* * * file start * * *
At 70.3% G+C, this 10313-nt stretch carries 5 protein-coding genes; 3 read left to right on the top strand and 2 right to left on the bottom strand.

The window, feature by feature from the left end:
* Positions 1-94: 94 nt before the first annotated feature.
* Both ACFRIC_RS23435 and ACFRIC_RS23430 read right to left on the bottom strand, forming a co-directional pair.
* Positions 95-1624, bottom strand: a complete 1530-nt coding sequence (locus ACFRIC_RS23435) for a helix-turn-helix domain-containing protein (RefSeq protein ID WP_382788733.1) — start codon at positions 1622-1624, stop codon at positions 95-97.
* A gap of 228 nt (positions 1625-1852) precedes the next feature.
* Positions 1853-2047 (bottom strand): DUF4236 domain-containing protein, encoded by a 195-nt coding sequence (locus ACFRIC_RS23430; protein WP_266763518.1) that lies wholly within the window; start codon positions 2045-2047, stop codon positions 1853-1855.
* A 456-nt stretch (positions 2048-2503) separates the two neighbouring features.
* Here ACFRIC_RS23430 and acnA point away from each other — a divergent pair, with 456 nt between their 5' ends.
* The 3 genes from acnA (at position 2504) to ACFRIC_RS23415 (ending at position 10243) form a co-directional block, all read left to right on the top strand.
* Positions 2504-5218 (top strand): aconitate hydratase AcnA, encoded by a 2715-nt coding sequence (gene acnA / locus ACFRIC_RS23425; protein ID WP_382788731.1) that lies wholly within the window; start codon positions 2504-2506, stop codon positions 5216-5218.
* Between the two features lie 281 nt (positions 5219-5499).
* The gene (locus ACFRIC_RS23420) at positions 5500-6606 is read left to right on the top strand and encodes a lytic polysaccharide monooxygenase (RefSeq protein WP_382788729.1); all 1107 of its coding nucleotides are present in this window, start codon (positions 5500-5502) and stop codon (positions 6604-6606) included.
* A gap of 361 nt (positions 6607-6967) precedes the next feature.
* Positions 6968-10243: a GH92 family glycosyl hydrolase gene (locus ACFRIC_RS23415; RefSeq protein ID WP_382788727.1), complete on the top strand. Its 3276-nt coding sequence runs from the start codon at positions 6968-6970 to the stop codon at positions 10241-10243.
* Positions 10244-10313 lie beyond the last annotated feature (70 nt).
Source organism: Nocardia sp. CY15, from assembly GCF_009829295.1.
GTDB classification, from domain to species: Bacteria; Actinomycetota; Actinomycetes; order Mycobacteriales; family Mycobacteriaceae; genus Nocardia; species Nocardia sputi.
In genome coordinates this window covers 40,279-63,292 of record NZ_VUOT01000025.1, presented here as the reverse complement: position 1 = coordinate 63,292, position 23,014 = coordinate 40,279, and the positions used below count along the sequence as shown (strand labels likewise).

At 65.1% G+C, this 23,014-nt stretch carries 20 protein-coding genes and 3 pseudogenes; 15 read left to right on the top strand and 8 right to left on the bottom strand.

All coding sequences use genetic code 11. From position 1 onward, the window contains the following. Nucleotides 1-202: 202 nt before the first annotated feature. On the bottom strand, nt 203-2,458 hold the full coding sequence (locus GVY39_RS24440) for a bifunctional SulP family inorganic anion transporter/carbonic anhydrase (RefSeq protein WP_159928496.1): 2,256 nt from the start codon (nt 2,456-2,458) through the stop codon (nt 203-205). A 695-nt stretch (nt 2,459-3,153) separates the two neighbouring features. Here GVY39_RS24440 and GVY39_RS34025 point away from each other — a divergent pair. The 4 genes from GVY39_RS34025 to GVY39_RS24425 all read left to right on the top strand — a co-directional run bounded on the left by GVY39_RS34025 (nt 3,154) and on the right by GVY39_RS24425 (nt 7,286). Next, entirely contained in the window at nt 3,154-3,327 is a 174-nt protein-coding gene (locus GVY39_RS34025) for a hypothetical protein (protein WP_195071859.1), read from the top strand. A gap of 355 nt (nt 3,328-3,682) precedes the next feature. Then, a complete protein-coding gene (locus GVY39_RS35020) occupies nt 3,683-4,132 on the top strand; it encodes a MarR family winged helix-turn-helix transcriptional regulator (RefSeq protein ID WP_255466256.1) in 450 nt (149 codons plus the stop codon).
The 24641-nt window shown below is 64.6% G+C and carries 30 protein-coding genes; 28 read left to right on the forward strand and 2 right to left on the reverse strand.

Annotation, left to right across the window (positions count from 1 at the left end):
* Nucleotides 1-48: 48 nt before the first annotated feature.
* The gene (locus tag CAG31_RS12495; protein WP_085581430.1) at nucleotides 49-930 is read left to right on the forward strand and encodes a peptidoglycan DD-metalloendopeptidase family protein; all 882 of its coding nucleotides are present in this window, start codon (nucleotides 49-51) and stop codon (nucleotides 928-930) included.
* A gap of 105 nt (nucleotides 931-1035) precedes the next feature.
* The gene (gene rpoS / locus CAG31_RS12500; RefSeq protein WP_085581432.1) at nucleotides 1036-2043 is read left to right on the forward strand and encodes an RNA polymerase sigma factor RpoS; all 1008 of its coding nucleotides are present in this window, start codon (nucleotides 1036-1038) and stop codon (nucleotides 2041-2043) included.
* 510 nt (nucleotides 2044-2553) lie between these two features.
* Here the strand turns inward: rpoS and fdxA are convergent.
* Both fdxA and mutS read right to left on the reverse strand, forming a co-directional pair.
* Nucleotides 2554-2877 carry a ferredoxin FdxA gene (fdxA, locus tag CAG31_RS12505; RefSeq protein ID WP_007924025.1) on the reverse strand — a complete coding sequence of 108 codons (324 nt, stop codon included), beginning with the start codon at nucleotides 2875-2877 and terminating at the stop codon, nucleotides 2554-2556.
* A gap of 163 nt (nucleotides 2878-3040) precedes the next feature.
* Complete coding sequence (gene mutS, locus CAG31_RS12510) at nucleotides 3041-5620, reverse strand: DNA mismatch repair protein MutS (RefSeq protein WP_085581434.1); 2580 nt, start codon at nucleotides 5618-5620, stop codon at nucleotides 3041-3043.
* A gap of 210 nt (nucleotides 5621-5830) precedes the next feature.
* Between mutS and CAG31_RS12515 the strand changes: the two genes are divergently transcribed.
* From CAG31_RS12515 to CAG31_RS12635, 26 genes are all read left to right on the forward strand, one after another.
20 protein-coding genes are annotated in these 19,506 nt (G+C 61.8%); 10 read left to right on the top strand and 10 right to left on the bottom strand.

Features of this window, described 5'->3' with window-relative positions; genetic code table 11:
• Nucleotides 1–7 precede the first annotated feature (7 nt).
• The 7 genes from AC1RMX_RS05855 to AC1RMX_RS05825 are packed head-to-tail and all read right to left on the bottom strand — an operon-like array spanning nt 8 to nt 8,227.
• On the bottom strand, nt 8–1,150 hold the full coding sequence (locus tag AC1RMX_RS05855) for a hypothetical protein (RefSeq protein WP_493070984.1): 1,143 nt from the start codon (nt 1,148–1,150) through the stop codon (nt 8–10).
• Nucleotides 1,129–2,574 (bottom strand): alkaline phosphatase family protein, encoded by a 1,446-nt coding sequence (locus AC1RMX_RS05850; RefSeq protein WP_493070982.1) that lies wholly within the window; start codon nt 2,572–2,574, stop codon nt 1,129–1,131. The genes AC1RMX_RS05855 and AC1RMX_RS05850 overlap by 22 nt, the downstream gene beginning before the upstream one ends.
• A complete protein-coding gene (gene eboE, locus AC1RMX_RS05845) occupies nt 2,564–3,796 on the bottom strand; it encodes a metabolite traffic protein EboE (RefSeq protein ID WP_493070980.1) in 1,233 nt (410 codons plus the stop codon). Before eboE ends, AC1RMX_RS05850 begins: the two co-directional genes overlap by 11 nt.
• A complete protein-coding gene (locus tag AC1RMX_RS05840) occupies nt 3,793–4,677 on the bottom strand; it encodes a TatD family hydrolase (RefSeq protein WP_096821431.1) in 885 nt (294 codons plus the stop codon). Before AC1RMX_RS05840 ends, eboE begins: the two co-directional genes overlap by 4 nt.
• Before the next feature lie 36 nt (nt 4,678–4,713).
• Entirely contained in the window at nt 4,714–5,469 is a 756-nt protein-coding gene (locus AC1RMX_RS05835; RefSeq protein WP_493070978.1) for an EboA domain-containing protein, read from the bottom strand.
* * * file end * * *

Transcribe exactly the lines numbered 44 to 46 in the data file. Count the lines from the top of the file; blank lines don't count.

• A complete protein-coding gene (locus tag AC1RMX_RS05840) occupies nt 3,793–4,677 on the bottom strand; it encodes a TatD family hydrolase (RefSeq protein WP_096821431.1) in 885 nt (294 codons plus the stop codon). Before AC1RMX_RS05840 ends, eboE begins: the two co-directional genes overlap by 4 nt.
• Before the next feature lie 36 nt (nt 4,678–4,713).
• Entirely contained in the window at nt 4,714–5,469 is a 756-nt protein-coding gene (locus AC1RMX_RS05835; RefSeq protein WP_493070978.1) for an EboA domain-containing protein, read from the bottom strand.